Home Depot, Lucky Stores, Smith Barney, and a number of other prominent employers who have chosen to settle gender discrimination lawsuits will eventually settle; this according to the prediction of many knowledgeable observers. Wal-Mart is famous for its tough stance in discrimination cases, and it remains to be seen just how long it will litigate this one. It’s even possible it could choose to go to trial, if it can’t get the class action declaration reversed. I discovered that although both sides prepare their evidence as if there will be a trial, very few class action cases ever go to trial.

There are some lessons for employers. The most reliable way for an employer to determine its vulnerability to a class action lawsuit is to gather for itself the same statistical data that plaintiffs would use. Disparities in opportunities and outcomes may be due to lawful factors, such as differences in education. But employers need to beware of making assumptions about these differences that are unsupported by objective evidence. Employee surveys are another tool for discovering the potential risk of a class action lawsuit.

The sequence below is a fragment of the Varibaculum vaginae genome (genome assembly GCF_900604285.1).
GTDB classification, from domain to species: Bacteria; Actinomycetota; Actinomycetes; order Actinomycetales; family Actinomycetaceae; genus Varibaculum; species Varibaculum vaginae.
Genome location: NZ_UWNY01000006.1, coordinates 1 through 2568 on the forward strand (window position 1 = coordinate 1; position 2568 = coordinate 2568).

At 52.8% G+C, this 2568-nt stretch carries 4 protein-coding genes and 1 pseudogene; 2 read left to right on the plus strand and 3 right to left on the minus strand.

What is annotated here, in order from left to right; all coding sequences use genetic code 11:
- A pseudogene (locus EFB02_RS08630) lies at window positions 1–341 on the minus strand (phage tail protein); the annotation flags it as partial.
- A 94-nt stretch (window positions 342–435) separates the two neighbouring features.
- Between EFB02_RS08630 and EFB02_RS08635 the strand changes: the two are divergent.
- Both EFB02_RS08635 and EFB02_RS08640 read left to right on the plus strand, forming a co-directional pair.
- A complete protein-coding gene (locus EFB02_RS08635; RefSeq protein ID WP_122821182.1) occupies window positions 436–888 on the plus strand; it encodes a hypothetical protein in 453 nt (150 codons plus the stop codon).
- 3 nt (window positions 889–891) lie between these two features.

Survey questions such as those that follow (when correlated to data on the respondents gender, age, and ethnicity) may uncover areas of concern. These questions in these surveys are intended to be answered on a scale of 1 to 5, from strongly agree to strongly disagree. There are those who would say that women employees do not encounter any barriers to opportunity or advancement due to their gender. Others believe that African American employees who have the same qualifications and experience are just as likely to be promoted as employees of other ethnic groups.

If self-analysis uncovers indefensible disparities in opportunities and outcomes for women or any other group based on immutable characteristics, the company would need to make substantial changes in its practices and perhaps its culture changes which some organizations prefer not to make, regardless of the liability risk. On the other hand, audits and surveys can provide reassurance that the employer is fulfilling its obligation to provide equal employment opportunities and, most likely, also getting a higher level of productivity and performance from all its employees.

One of the greatest tools available to employers is the ability to train their employees on discrimination through online resources for organizations. There are so many available to employers. That’s because training reduces exposure, and discrimination is a sensitive and costly problem that is becoming all too common in many workplaces. By providing discrimination prevention training to employees and managers on a regular basis, and managers reduce their organization’s exposure to this costly problem and creates a safer workplace. References Myron Curry, President and CEO of BusinessTrainingMedia. com, Copyright -2004